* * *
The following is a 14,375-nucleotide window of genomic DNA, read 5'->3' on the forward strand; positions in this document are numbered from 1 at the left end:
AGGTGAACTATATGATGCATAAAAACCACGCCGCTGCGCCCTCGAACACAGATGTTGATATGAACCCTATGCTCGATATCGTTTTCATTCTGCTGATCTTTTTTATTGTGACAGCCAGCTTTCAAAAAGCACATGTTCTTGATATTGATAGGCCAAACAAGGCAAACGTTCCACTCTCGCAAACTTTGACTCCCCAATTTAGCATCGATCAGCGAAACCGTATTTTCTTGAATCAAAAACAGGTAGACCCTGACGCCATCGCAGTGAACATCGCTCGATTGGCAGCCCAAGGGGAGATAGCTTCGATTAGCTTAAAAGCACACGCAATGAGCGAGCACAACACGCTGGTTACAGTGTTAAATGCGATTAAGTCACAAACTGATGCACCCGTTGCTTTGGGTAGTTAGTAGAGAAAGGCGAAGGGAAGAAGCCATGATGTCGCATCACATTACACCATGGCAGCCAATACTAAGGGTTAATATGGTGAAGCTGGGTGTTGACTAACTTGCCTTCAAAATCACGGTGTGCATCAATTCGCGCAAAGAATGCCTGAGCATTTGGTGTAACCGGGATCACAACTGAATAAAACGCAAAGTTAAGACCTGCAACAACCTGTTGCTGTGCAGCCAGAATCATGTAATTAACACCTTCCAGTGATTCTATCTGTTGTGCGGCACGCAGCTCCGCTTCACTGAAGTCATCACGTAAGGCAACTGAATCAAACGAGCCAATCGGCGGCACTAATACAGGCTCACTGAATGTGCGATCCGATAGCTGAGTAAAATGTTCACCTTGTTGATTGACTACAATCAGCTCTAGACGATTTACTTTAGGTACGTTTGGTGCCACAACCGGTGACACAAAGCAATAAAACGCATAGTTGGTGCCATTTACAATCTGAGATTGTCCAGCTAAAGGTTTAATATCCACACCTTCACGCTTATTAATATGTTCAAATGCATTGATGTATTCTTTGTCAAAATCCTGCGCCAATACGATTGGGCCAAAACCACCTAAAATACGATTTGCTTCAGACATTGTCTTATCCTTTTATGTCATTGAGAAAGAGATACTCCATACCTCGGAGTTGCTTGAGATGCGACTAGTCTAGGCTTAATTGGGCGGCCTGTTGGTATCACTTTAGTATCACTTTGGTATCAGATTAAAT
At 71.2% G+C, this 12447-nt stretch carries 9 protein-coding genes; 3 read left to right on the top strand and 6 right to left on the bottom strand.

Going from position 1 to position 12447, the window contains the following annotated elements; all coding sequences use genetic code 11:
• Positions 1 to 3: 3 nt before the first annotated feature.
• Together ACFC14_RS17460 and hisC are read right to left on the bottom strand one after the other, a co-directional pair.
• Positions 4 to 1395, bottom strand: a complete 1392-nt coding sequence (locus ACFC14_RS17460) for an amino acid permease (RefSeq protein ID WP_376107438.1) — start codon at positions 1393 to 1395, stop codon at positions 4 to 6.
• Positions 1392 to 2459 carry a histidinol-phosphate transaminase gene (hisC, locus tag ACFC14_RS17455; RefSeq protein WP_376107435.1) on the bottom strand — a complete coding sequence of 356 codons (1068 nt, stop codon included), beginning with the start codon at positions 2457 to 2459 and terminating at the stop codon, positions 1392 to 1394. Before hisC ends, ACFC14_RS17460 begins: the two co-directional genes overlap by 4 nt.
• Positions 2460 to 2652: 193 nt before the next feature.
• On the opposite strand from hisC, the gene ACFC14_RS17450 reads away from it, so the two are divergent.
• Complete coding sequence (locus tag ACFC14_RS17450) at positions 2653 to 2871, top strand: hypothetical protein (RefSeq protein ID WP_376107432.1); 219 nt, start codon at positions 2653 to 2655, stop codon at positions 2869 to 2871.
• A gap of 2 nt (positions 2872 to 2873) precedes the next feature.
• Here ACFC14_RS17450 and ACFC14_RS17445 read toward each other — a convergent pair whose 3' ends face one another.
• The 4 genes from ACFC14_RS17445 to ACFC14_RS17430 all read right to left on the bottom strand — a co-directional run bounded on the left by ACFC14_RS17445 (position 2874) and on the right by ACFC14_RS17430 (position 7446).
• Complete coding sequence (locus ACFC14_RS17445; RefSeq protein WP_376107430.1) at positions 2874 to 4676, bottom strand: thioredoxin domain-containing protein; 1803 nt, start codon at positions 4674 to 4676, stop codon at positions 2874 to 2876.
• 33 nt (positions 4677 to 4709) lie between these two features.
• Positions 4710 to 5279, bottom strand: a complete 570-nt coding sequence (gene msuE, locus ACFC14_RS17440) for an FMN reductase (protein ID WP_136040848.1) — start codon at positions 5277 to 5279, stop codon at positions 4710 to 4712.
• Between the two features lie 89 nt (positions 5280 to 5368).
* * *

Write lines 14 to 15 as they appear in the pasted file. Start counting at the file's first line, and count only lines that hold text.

• The 4 genes from ACFC14_RS17445 to ACFC14_RS17430 all read right to left on the bottom strand — a co-directional run bounded on the left by ACFC14_RS17445 (position 2874) and on the right by ACFC14_RS17430 (position 7446).
• Complete coding sequence (locus ACFC14_RS17445; RefSeq protein WP_376107430.1) at positions 2874 to 4676, bottom strand: thioredoxin domain-containing protein; 1803 nt, start codon at positions 4674 to 4676, stop codon at positions 2874 to 2876.